Feb 7, 8 and 9 – Campo De’Fiori, Pigneto, and some really old stuff
As exciting as this week has been, it has been just as tiring…every day a schedule, rallying and rallying again whenever we’re exhausted, navigating, trying to escape death by vespa, learning names and Italian, eating on the go, and not sleeping much.
Thursday was a calmer day – language class, exploring for a few hours, not re-finding that phantom pizzeria, finally relaxing in the apartment, and then going out to eat at a nearby restaurant at 7:30 (19:30?). It was nothing spectacular, and I consciously violated an eating faux pas here – bread with pasta. Too bad, so sad, Italy. Calm was what I needed after the day before (pottery day), which began with me getting locked in my room before school. Yes, I got locked IN my room. It was a bit traumatizing. At least we’re only on the first level and there is a tree leaning over our balcony.
Since I’ve had a semester of Italian, I was placed in the 102\201 combo class and didn’t have to be at school until 12 on Friday (2-8). After I woke up, exercised a bit, showered, and learned the term lavatrice rotta\broken washing machine from the mechanic, I walked to school for a fun Italian class on directional terms and a field trip. Our teacher made us ask for directions to Piazza di Campo de’ Fiori (click for an overview). Since I was Mitch-ing at the head of our group, my teacher pushed me toward some people to ask (good thing I already have practice with asking directions) and we arrived at the piazza a few minutes later. Our teacher bought us crispy, steamy, margherita pizza at Forno (means oven\bakery), a popular place for both tourists and natives. I was surprised that she bought us all lunch and even more surprised when she offered me a bite of her own zucchini pizza, breaking my schema of the teacher-student relationship. I wonder if this is typical to all teachers or just to this particular one (these are the things you wonder as a foreigner). Then she turned us loose to explore the piazza.
Campo De’Fiori is a giant farmer’s market during the day and a popular spot at night. The market sells all types of spices, colored pasta, fruits, vegetables, oils, meats, breads, flowers, live seafood, wine, cheeses, fresh fruit juice stands, clothes, and accessories. The vendors joked with each other, tourists ate lunch in side shops, locals made purchases, and street performers sang. I like farmers’ markets even more than I like grocery stores because of the fresh food and air, and Campo de’ Fiori has all that AND history. We learned in class that the piazza is famous for being a place of life and death because 400 years ago, executions occurred while merchants sold horses and food. As a memorial to those persecuted for their beliefs, a statue of a heretical 17th century philosopher named Giordano Bruno occupies the center of the piazza. He was burned at the stake on Feb 17, 1600, and now faces the Vatican as a symbol for freethinking.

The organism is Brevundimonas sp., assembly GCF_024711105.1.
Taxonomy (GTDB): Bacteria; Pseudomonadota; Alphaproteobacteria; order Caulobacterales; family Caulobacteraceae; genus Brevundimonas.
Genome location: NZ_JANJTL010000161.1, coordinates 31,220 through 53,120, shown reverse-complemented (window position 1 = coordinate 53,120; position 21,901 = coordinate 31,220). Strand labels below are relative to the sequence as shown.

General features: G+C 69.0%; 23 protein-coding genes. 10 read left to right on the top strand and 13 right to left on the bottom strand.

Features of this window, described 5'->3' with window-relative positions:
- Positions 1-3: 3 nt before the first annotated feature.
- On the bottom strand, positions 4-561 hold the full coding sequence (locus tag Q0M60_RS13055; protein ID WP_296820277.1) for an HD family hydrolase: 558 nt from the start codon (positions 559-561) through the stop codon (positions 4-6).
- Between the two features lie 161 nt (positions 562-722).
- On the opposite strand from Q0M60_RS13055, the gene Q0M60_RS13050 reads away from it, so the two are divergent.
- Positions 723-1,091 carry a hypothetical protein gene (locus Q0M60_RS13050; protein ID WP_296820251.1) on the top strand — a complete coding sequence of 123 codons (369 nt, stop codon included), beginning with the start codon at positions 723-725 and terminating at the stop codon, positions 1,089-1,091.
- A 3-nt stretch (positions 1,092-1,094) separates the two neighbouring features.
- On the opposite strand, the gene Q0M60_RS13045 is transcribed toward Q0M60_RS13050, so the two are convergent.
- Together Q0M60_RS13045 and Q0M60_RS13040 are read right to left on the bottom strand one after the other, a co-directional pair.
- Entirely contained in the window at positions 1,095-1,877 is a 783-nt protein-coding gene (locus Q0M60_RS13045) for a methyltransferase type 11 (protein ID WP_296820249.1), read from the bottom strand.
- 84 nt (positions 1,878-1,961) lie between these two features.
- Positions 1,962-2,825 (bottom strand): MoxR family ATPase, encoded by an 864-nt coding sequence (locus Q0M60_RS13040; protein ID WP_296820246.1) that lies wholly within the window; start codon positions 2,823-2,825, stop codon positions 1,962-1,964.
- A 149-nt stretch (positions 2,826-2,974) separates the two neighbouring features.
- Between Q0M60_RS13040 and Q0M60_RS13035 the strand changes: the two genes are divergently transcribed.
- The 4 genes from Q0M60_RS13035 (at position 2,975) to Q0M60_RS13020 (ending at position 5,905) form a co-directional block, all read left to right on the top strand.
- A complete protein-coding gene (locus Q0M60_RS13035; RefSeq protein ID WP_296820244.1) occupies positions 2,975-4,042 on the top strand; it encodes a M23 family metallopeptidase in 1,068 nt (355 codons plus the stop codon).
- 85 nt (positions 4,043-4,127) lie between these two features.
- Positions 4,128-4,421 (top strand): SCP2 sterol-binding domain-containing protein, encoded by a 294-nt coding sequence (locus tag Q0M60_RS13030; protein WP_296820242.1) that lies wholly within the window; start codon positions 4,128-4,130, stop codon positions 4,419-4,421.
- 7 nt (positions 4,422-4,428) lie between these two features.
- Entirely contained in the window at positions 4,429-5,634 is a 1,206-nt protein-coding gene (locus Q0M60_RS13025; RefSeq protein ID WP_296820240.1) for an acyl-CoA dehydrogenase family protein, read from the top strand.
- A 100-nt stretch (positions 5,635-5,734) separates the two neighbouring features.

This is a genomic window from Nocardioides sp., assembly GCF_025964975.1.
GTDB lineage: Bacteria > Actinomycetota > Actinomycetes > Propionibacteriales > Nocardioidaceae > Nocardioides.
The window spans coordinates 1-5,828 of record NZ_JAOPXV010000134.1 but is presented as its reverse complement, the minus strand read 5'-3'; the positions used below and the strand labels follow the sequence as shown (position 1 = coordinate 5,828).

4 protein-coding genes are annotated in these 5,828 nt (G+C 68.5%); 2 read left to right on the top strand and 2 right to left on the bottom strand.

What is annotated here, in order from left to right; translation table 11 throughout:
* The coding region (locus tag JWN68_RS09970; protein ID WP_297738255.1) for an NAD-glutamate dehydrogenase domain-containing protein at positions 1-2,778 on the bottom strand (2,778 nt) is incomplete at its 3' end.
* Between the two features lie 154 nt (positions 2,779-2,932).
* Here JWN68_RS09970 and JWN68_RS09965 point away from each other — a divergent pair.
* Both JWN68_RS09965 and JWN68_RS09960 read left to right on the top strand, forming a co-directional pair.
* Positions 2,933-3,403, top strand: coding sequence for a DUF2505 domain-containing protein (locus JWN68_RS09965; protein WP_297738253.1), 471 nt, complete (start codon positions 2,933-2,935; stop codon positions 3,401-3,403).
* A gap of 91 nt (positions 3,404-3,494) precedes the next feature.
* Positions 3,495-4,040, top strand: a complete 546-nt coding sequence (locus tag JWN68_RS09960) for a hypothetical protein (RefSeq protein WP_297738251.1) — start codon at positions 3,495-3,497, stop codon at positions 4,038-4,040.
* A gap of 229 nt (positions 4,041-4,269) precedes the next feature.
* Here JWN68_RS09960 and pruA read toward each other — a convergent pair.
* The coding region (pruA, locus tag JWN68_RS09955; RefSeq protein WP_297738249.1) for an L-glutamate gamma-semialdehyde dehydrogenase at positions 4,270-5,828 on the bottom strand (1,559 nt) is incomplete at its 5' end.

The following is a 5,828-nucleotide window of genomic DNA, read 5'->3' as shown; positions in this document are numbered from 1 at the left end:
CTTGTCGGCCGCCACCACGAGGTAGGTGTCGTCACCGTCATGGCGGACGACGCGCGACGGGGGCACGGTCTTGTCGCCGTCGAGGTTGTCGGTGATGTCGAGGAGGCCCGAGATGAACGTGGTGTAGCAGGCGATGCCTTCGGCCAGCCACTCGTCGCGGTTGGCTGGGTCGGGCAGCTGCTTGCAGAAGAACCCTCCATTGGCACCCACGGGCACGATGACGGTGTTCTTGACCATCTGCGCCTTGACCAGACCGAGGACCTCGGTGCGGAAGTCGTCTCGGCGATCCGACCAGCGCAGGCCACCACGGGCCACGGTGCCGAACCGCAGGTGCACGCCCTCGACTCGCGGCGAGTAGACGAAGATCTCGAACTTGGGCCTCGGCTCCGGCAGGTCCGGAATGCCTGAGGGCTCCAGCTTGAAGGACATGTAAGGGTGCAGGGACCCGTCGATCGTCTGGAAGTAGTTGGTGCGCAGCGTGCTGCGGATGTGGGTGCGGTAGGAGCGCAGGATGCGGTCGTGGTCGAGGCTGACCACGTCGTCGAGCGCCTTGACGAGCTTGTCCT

Speaking of freethinking… I’ve employed some of that in my conversations accidentally. In the piazza are many pigeons that have no fear of humans. At one point, a vendor squinted at me funny because I was chasing one around, so I laughed and tried to explain that pigeons aren’t afraid of people, but he just looked at me like I was crazy so I assumed he didn’t understand. Turns out that he understood me perfectly, I just made a simple grammar mistake. Instead of using third person to talk about the birds’ lack of fear, I used first person. Therefore, he saw me chasing a pigeon and then heard me say, “I’m not scared of people. I have courage!” Sigh…Sorry for this representation, fellow Americans. If it helps, my appearance seems to confuse the locals. To them, I am either Russian or Spanish. So…sorry, Russians and Spaniards.
I spent the rest of the afternoon at an academic advising meeting, walking for a few hours around trying to find a festival for Carnevale, an Italian masquerade of sorts equivalent to Mardi Gras\Halloween. I couldn’t find it, so I went back to school and sat in on a cooking class. They offered me food, but I declined even though I was hungry because I was going to leave for another aperitivo in Pigneto, a neighborhood more modern than Rome’s center with tons of restaurants and push buttons at the crosswalks. That’s really all I can say about Pigneto because I was blinded by hunger and cold by the time we finally arrived at the restaurant TWO hours and 3 overcrowded buses later for a drink and a plate of salami, prosciutto, cheese, olives, and artichoke.
Our ISCs are amazing…I don’t know how they stay sane while guiding large groups of Americans around their city and dragging them from bus to bus to join their friends, but they do, and they are very courteous while doing so. I think Rome’s public transportation system must have played a role in making them such patient people. Arianna, an ISC, explained that buses in Rome are overcrowded because nobody pays for tickets, and nobody pays for tickets because Rome’s public transportation runs on an honor system in which you validate your ticket yourself on the bus (petty fines of over 100 euro if an official boards and catches you without a validated ticket). Nobody pays for tickets because they consider the ticket already paid by taxes, and so many people do this that the only way to fix it is to renovate the system, which has not been done and I’m not sure if it’s being discussed. There’s an area where the US has it made in comparison.